Smith (9) sent a loose puck past Tokarski’s stick side off of a botched pass that was broken up by a Sabres defender at 5:29 of the second period and the Bruins took their first lead of the night, 2-1.
The goal was unassisted, though Hall had entered the zone and intended a pass for Krejci through the slot, but Smith was in the right place at the right time after Buffalo had inadvertently knocked the rubber biscuit to his blade.
Moments later, Miller fought Thompson in the second scrap of the night after Miller caught Rasmus Asplund with a bit of a high hit in Boston’s defensive zone.
Miller and Thompson received fighting majors in what was the 12th fight of the season for the B’s at 9:14 of the second period.
Late in the period, Irwin was called for holding, but Boston couldn’t muster anything on the power play at 16:29.
Through 40 minutes of action, the Bruins led the Sabres, 2-1, on the scoreboard and, 24-12, in shots on goal, including a, 13-7, advantage in the second period alone.
The B’s held the advantage in blocked shots (11-9) and faceoff win% (53-48), while Buffalo led in giveaways (9-6) and hits (18-16).
Both teams had seven takeaways, while the Sabres remained 0/3 and the Bruins were 0/1 on the power play entering the second intermission.
Dahlin (4) tied the game midway through the third period with a shot from the point that took a wacky bounce off the ice in front of Swayman and might have deflected off of the Bruins netminder’s blocker into the twine.
Henri Jokiharju (4) and Jeff Skinner (4) had the assists on Dahlin’s goal and the game was tied, 2-2, at 11:53 of the third period.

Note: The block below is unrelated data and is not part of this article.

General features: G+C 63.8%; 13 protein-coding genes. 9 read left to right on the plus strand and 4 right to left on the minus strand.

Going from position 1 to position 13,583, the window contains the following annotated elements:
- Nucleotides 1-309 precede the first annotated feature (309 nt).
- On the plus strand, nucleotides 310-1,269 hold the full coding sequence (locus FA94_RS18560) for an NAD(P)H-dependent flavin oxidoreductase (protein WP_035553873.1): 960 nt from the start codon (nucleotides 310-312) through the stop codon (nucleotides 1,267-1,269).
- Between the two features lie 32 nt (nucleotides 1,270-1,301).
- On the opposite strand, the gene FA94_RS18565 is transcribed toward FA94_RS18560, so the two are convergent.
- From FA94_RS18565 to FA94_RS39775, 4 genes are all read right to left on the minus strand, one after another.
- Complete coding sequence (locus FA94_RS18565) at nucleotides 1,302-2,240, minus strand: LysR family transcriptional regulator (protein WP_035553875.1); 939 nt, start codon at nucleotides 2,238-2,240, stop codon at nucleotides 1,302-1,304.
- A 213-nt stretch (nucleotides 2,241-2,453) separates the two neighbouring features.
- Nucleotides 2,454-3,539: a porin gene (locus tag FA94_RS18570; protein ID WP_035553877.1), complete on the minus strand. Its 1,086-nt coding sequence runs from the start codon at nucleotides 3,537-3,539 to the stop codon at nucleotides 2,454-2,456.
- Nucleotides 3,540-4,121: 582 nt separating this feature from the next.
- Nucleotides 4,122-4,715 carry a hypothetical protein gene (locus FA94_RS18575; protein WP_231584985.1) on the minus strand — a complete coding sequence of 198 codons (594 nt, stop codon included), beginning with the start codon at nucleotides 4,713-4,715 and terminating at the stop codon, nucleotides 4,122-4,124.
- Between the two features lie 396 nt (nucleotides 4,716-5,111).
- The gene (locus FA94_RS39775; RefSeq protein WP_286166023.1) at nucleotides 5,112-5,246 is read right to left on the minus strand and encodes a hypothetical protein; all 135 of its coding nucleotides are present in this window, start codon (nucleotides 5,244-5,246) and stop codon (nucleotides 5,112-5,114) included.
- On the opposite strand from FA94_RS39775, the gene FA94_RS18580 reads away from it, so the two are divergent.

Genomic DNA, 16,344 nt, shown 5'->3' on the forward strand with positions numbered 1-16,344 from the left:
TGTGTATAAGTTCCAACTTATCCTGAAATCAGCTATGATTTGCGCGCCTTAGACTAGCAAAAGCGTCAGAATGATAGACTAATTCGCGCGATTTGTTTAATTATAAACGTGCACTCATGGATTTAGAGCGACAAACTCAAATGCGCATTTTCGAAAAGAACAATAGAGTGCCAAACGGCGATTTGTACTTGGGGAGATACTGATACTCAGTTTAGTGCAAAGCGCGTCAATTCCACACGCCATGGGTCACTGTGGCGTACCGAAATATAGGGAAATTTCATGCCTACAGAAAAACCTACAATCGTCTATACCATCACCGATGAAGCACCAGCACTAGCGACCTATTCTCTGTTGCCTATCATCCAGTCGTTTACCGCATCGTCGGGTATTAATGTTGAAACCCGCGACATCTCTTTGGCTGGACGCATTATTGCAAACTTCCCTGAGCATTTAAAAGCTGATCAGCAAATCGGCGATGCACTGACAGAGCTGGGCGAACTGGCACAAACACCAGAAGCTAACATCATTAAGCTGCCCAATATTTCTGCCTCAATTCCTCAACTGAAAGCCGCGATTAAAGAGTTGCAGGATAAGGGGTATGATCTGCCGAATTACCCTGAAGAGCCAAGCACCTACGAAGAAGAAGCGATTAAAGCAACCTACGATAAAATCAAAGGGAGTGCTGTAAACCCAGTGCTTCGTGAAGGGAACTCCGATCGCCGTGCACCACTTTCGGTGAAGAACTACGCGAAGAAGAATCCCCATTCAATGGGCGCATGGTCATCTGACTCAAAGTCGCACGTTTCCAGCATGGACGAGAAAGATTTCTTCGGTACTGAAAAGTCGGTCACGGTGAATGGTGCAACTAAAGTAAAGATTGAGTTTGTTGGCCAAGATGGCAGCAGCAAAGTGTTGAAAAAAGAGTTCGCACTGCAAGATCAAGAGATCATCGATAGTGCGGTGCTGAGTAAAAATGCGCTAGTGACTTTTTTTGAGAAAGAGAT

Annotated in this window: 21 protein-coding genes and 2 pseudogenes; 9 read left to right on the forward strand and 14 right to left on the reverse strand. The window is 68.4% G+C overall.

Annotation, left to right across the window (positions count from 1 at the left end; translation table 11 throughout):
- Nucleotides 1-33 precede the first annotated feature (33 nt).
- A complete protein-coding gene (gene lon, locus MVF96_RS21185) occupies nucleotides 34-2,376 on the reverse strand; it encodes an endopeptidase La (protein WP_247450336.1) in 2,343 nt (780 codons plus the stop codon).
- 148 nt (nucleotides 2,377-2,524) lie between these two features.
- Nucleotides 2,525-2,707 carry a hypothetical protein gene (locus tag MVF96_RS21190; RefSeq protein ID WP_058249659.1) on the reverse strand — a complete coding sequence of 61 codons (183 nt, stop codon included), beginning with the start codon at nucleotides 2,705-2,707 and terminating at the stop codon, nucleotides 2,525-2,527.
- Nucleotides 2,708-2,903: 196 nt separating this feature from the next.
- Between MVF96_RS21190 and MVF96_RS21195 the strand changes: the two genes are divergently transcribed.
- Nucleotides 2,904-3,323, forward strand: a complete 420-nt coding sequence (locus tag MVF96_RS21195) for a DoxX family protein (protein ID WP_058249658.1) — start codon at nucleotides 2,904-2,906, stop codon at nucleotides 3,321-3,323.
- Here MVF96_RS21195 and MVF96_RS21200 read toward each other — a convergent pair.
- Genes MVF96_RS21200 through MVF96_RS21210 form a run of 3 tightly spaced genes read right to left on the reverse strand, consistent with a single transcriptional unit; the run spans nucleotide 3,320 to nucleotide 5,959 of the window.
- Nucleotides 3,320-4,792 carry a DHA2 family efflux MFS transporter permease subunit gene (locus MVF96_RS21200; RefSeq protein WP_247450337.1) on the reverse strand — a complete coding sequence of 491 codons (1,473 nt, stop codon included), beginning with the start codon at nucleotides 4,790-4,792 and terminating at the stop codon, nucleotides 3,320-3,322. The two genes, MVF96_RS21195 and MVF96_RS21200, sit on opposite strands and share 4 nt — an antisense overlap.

There were no more goals scored, nor any penalties called in the final frame of regulation as the two sides needed overtime, at least, to determine a winner.
With the scoreboard reading, 2-2, the Bruins led the Sabres in shots on goal, 31-22, despite Buffalo outshooting Boston, 10-7, in the third period alone.
The Sabres led in takeaways (11-10), giveaways (14-9) and hits (27-25) entering overtime, while the B’s led in faceoff win% (54-46).
Both teams had 16 blocked shots each, while Buffalo remained 0/3 and Boston remained 0/1 on the power play.
Sabres interim head coach, Dom Granato, elected to start Casey Mittelstadt, Skinner and Dahlin in the overtime period, while Cassidy countered with Bergeron, Marchand and McAvoy to begin the 3-on-3 action.
Cozens thought he had scored a last minute overtime goal, but the ref waved it off immediately and a quick review confirmed that the Sabres forward had batted the puck out of mid-air with a high stick over the crossbar.
The game went on with end-to-end action, but neither team could score as Hall made a last second defensive effort to breakup a play for Buffalo and was tripped by Mittelstadt in the process.
Though Mittelstadt was charged with a minor infraction at 5:00 of the overtime period, Boston would not get another power play in the action as the game was headed to a shootout with the score still tied, 2-2.
The Bruins finished the night leading in shots on goal, 34-23, including a, 3-1, advantage in overtime alone.
Meanwhile, the Sabres wrapped up Tuesday night’s game action leading in giveaways (14-9) and hits (27-26) as both teams had 16 blocked shots aside.
Buffalo finished 0/3 on the skater advantage and Boston went 0/1.
Granato elected to send Victor Olofsson out to lead the shootout, but Olofsson was denied by Swayman with a glove save.